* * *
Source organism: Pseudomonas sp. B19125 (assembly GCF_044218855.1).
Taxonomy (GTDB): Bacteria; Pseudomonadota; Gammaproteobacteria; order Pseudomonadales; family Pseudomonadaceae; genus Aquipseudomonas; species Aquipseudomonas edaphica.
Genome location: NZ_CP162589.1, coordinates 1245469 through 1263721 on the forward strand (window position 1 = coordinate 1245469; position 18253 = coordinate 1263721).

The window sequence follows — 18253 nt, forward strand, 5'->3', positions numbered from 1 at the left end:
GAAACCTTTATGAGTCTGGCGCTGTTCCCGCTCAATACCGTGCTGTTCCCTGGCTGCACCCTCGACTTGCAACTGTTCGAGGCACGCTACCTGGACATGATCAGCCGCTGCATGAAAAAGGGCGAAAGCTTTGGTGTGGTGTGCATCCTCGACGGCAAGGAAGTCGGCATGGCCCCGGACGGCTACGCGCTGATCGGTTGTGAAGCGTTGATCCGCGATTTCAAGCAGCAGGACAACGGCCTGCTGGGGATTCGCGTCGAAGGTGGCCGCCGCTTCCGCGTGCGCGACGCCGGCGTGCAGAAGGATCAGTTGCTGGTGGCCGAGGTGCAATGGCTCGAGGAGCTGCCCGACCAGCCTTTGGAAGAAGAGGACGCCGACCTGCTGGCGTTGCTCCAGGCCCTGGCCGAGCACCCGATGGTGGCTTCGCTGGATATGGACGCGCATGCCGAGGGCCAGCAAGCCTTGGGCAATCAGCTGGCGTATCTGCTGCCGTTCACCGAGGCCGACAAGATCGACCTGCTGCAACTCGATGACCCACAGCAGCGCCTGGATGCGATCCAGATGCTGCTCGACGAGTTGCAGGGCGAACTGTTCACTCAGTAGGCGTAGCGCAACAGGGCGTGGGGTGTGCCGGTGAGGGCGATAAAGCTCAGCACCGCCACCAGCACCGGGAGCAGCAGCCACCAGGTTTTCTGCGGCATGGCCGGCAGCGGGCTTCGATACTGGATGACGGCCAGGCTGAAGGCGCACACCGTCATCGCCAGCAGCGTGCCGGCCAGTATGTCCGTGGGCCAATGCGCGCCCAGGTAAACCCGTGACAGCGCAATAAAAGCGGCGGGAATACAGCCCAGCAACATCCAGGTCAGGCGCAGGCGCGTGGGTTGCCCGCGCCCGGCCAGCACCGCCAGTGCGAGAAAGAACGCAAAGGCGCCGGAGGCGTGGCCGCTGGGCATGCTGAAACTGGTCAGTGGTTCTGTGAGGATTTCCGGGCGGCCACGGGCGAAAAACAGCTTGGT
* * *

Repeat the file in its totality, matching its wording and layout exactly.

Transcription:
Source organism: Pseudomonas sp. B19125 (assembly GCF_044218855.1).
Taxonomy (GTDB): Bacteria; Pseudomonadota; Gammaproteobacteria; order Pseudomonadales; family Pseudomonadaceae; genus Aquipseudomonas; species Aquipseudomonas edaphica.
Genome location: NZ_CP162589.1, coordinates 1245469 through 1263721 on the forward strand (window position 1 = coordinate 1245469; position 18253 = coordinate 1263721).

The window sequence follows — 18253 nt, forward strand, 5'->3', positions numbered from 1 at the left end:
GAAACCTTTATGAGTCTGGCGCTGTTCCCGCTCAATACCGTGCTGTTCCCTGGCTGCACCCTCGACTTGCAACTGTTCGAGGCACGCTACCTGGACATGATCAGCCGCTGCATGAAAAAGGGCGAAAGCTTTGGTGTGGTGTGCATCCTCGACGGCAAGGAAGTCGGCATGGCCCCGGACGGCTACGCGCTGATCGGTTGTGAAGCGTTGATCCGCGATTTCAAGCAGCAGGACAACGGCCTGCTGGGGATTCGCGTCGAAGGTGGCCGCCGCTTCCGCGTGCGCGACGCCGGCGTGCAGAAGGATCAGTTGCTGGTGGCCGAGGTGCAATGGCTCGAGGAGCTGCCCGACCAGCCTTTGGAAGAAGAGGACGCCGACCTGCTGGCGTTGCTCCAGGCCCTGGCCGAGCACCCGATGGTGGCTTCGCTGGATATGGACGCGCATGCCGAGGGCCAGCAAGCCTTGGGCAATCAGCTGGCGTATCTGCTGCCGTTCACCGAGGCCGACAAGATCGACCTGCTGCAACTCGATGACCCACAGCAGCGCCTGGATGCGATCCAGATGCTGCTCGACGAGTTGCAGGGCGAACTGTTCACTCAGTAGGCGTAGCGCAACAGGGCGTGGGGTGTGCCGGTGAGGGCGATAAAGCTCAGCACCGCCACCAGCACCGGGAGCAGCAGCCACCAGGTTTTCTGCGGCATGGCCGGCAGCGGGCTTCGATACTGGATGACGGCCAGGCTGAAGGCGCACACCGTCATCGCCAGCAGCGTGCCGGCCAGTATGTCCGTGGGCCAATGCGCGCCCAGGTAAACCCGTGACAGCGCAATAAAAGCGGCGGGAATACAGCCCAGCAACATCCAGGTCAGGCGCAGGCGCGTGGGTTGCCCGCGCCCGGCCAGCACCGCCAGTGCGAGAAAGAACGCAAAGGCGCCGGAGGCGTGGCCGCTGGGCATGCTGAAACTGGTCAGTGGTTCTGTGAGGATTTCCGGGCGGCCACGGGCGAAAAACAGCTTGGT